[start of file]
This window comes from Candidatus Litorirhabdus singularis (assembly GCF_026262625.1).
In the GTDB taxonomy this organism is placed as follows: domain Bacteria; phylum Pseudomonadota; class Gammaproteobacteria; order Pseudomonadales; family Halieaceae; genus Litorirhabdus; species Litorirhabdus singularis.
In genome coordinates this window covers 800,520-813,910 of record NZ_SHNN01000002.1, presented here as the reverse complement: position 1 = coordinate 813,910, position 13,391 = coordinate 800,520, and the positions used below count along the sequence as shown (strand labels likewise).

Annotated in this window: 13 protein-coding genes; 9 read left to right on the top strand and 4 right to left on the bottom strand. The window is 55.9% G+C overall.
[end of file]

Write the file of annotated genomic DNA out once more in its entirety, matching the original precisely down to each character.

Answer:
This window comes from Candidatus Litorirhabdus singularis (assembly GCF_026262625.1).
In the GTDB taxonomy this organism is placed as follows: domain Bacteria; phylum Pseudomonadota; class Gammaproteobacteria; order Pseudomonadales; family Halieaceae; genus Litorirhabdus; species Litorirhabdus singularis.
In genome coordinates this window covers 800,520-813,910 of record NZ_SHNN01000002.1, presented here as the reverse complement: position 1 = coordinate 813,910, position 13,391 = coordinate 800,520, and the positions used below count along the sequence as shown (strand labels likewise).

Annotated in this window: 13 protein-coding genes; 9 read left to right on the top strand and 4 right to left on the bottom strand. The window is 55.9% G+C overall.